Review: The Musical Box Presents ‘The Lamb Lies Down on Broadway’ @ O2 Apollo Manchester – March 15

By Liam Barnes

Fittingly for a night associated with ancient history, a re-enactment of one of progressive rock’s most storied tours rolled into Manchester.

But though the Ides of March became legendary after Julius Caesar’s assassination in 44 BC, this was no murder of classic work.

Canadian quintet The Musical Box have been touring the shows from the heyday of early Genesis for the best part of two decades, and the years of experience were clear from the outset.

The painstaking reproduction process has resulted in an extensive repertoire, and with the original band unlikely to ever reform such chances to see expert renditions of purest prog are lapped up eagerly.

Handling a dense concept album – centred on the fantastical New York journeys of young Puerto Rican man Rael and featuring the complex arrangements synonymous with the genre – is no mean feat, but even the die-hard disciples in the audience were satisfied with the artful display.

Over 1,000 slides used by Genesis around the world complemented the highly-skilled performances, a level of accuracy far and above your standard tour recreation. Indeed, the authenticity of the restaging even extended to a false start – the original tour from 1974 was fraught with technical issues, and gremlins caused a short delay before the band could begin.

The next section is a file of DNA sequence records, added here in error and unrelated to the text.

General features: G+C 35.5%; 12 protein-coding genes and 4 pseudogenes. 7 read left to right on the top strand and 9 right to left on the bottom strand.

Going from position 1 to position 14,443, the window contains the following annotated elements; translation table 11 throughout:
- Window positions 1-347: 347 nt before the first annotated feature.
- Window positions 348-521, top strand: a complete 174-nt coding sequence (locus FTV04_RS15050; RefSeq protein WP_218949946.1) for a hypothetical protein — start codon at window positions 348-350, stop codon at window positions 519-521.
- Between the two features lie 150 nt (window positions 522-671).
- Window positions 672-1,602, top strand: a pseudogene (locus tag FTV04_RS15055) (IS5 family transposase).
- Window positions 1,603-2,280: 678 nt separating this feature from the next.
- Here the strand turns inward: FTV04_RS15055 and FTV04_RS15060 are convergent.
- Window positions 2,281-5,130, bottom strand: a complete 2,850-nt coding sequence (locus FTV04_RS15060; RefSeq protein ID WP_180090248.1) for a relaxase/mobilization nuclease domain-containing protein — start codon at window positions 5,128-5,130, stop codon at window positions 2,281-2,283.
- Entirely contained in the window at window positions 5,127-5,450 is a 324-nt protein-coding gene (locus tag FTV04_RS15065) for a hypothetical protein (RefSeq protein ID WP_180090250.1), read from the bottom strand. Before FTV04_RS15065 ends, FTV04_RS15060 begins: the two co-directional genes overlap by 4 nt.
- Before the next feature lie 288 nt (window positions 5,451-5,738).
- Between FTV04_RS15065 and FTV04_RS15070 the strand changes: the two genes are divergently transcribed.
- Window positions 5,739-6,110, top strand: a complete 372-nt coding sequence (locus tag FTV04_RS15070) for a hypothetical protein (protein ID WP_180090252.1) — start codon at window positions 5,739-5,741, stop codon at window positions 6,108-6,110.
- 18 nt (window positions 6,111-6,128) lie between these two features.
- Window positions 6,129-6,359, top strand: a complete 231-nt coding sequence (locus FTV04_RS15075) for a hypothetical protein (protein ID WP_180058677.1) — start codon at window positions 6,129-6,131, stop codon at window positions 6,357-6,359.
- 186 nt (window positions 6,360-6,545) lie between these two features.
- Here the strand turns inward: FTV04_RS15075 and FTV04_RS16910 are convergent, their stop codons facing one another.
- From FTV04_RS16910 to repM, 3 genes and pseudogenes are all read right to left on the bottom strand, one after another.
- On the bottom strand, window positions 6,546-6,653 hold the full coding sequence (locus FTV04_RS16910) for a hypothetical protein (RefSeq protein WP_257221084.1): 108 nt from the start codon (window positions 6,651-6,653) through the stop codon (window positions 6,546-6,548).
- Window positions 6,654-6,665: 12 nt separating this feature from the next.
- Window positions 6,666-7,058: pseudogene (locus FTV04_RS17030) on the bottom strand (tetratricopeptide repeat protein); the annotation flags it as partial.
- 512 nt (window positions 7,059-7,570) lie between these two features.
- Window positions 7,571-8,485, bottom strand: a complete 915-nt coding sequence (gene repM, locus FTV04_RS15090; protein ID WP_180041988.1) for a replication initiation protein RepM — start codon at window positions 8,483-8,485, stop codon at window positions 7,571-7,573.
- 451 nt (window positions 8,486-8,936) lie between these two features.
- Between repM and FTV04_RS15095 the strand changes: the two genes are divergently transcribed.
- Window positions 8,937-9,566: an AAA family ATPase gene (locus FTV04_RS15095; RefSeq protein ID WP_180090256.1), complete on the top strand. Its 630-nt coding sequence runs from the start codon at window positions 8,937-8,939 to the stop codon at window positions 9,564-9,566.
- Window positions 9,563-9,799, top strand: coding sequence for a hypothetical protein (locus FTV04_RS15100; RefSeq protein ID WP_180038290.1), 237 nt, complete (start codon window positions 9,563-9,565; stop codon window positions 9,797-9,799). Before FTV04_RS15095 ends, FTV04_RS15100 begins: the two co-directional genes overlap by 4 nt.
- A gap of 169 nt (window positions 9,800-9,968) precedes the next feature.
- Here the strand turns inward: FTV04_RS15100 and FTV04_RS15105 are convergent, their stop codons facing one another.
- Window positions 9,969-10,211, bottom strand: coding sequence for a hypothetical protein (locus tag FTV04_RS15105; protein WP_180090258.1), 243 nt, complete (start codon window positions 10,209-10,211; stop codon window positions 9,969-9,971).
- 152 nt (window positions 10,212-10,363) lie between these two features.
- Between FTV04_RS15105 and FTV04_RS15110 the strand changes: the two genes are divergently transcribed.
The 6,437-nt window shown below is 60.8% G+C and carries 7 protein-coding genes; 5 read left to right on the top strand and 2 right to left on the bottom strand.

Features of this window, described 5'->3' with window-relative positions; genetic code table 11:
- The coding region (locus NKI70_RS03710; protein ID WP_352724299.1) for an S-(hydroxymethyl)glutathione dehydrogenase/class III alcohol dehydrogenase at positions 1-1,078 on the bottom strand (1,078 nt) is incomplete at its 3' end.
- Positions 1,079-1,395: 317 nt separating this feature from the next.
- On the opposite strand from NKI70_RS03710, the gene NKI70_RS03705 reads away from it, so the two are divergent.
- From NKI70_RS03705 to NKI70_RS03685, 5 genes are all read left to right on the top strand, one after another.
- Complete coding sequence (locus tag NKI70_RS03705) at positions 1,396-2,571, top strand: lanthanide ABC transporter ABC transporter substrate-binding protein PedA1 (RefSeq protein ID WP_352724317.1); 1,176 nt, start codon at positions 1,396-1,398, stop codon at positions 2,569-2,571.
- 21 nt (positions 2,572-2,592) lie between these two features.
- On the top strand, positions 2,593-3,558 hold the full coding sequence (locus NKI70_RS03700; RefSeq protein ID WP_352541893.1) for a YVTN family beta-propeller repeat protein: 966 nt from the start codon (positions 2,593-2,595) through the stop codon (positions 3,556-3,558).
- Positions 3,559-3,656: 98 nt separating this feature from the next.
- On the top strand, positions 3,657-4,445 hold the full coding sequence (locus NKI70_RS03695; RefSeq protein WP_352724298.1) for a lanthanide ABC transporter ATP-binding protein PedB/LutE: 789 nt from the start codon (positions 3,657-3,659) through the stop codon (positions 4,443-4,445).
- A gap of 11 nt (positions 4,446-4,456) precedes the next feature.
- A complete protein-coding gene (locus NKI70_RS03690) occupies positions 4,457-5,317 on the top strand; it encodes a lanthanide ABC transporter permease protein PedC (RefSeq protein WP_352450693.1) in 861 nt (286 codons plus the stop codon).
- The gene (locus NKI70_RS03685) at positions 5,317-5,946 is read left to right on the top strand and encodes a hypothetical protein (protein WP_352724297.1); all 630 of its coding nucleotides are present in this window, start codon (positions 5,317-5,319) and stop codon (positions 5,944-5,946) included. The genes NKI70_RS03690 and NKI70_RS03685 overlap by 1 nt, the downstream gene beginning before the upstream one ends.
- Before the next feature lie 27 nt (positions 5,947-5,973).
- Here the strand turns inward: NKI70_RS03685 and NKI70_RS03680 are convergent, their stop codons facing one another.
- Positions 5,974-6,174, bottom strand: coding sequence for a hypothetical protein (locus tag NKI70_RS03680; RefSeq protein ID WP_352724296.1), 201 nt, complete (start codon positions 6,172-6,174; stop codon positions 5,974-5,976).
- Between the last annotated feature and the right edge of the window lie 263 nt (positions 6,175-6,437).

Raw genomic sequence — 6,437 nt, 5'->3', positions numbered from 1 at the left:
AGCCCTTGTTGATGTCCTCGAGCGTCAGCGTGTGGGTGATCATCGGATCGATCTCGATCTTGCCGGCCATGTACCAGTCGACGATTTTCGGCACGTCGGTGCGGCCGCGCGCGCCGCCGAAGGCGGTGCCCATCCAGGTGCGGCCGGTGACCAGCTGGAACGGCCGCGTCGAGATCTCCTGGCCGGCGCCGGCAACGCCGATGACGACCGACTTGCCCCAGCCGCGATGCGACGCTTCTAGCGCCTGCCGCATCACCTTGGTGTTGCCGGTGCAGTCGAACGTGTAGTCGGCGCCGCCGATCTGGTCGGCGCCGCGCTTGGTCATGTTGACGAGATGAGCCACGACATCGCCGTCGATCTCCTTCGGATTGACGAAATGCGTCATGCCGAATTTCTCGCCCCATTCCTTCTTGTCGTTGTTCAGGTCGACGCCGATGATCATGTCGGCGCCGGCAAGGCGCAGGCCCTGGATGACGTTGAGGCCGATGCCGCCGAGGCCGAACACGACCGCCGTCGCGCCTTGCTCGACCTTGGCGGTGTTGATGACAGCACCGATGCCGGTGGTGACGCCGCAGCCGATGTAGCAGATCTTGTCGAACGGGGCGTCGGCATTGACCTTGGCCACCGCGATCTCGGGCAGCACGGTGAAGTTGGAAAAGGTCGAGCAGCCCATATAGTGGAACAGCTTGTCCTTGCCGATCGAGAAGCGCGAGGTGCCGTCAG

It was worth the wait though, as the band attacked the complex story with gusto. From the opening power of the title track to the closing strains of the epic ‘It’, the two-hour show was an exhilarating exhibition of musicianship. The majestic ‘Carpet Crawlers’ was a particular highlight, as one of prog rock’s signature songs was flawlessly performed.

The resemblance to the original band was uncanny – Sébastien Lamothe and Michel Cloutier reproduced the solid bass and keyboard platform of Mike Rutherford and Tony Banks, while François Gagnon echoed Steve Hackett’s understated guitar virtuosity and Marc Laflamme was almost a clone of Phil Collins on both drums and vocals.

It was not only the musicianship that was impressive – frontman Denis Gagné coped well with the dramatic elements of the performance, following the lead from Peter Gabriel’s theatrical lead role and numerous costume changes. With spoken word sections interspersed to maintain the narrative in addition to the acting on show, it often felt more like watching psychedelic theatre than a mere rock gig.

Rounding off with an encore of fan favourites ‘The Musical Box’ and ‘Watcher of the Skies’ – complete with costumes harking back to the Seventies shows – gave a fitting end to a remarkable, unique and a frequently baffling yet brilliant experience.

This mind-blowing tour is historic viewing in more ways than one.

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